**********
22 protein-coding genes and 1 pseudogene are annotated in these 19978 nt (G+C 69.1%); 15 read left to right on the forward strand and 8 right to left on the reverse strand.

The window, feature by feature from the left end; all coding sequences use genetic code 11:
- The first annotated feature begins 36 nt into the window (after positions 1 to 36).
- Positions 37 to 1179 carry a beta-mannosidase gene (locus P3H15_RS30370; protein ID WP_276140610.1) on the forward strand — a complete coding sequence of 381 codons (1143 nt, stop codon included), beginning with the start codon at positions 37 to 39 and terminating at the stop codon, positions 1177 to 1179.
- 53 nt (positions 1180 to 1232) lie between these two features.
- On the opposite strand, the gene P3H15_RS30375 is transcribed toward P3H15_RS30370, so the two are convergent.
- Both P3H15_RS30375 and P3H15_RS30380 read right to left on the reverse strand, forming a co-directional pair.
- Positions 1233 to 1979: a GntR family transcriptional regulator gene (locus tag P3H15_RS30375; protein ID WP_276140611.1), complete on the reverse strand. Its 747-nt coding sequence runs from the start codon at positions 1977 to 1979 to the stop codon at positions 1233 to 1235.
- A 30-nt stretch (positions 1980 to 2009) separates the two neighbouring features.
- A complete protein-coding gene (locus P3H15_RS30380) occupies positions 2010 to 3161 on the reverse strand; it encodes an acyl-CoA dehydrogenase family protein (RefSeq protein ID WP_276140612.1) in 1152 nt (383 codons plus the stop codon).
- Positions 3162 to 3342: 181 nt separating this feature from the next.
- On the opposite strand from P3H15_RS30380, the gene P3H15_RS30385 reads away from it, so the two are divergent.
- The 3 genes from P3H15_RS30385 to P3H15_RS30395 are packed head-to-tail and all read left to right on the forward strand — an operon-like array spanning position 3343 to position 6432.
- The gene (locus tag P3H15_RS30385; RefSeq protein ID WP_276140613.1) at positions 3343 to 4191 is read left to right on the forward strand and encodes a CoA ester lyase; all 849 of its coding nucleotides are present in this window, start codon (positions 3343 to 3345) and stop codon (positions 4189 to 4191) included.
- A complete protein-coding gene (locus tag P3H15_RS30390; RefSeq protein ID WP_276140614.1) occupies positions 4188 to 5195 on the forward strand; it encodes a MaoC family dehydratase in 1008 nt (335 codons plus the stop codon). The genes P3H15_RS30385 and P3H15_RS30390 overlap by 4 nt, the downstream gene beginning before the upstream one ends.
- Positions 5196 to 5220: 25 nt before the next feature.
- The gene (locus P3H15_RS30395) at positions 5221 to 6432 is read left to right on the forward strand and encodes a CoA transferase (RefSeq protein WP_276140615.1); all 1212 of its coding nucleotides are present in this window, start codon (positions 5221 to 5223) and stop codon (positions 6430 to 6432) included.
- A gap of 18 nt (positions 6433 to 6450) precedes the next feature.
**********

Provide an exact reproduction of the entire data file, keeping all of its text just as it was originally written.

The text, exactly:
22 protein-coding genes and 1 pseudogene are annotated in these 19978 nt (G+C 69.1%); 15 read left to right on the forward strand and 8 right to left on the reverse strand.

The window, feature by feature from the left end; all coding sequences use genetic code 11:
- The first annotated feature begins 36 nt into the window (after positions 1 to 36).
- Positions 37 to 1179 carry a beta-mannosidase gene (locus P3H15_RS30370; protein ID WP_276140610.1) on the forward strand — a complete coding sequence of 381 codons (1143 nt, stop codon included), beginning with the start codon at positions 37 to 39 and terminating at the stop codon, positions 1177 to 1179.
- 53 nt (positions 1180 to 1232) lie between these two features.
- On the opposite strand, the gene P3H15_RS30375 is transcribed toward P3H15_RS30370, so the two are convergent.
- Both P3H15_RS30375 and P3H15_RS30380 read right to left on the reverse strand, forming a co-directional pair.
- Positions 1233 to 1979: a GntR family transcriptional regulator gene (locus tag P3H15_RS30375; protein ID WP_276140611.1), complete on the reverse strand. Its 747-nt coding sequence runs from the start codon at positions 1977 to 1979 to the stop codon at positions 1233 to 1235.
- A 30-nt stretch (positions 1980 to 2009) separates the two neighbouring features.
- A complete protein-coding gene (locus P3H15_RS30380) occupies positions 2010 to 3161 on the reverse strand; it encodes an acyl-CoA dehydrogenase family protein (RefSeq protein ID WP_276140612.1) in 1152 nt (383 codons plus the stop codon).
- Positions 3162 to 3342: 181 nt separating this feature from the next.
- On the opposite strand from P3H15_RS30380, the gene P3H15_RS30385 reads away from it, so the two are divergent.
- The 3 genes from P3H15_RS30385 to P3H15_RS30395 are packed head-to-tail and all read left to right on the forward strand — an operon-like array spanning position 3343 to position 6432.
- The gene (locus tag P3H15_RS30385; RefSeq protein ID WP_276140613.1) at positions 3343 to 4191 is read left to right on the forward strand and encodes a CoA ester lyase; all 849 of its coding nucleotides are present in this window, start codon (positions 3343 to 3345) and stop codon (positions 4189 to 4191) included.
- A complete protein-coding gene (locus tag P3H15_RS30390; RefSeq protein ID WP_276140614.1) occupies positions 4188 to 5195 on the forward strand; it encodes a MaoC family dehydratase in 1008 nt (335 codons plus the stop codon). The genes P3H15_RS30385 and P3H15_RS30390 overlap by 4 nt, the downstream gene beginning before the upstream one ends.
- Positions 5196 to 5220: 25 nt before the next feature.
- The gene (locus P3H15_RS30395) at positions 5221 to 6432 is read left to right on the forward strand and encodes a CoA transferase (RefSeq protein WP_276140615.1); all 1212 of its coding nucleotides are present in this window, start codon (positions 5221 to 5223) and stop codon (positions 6430 to 6432) included.
- A gap of 18 nt (positions 6433 to 6450) precedes the next feature.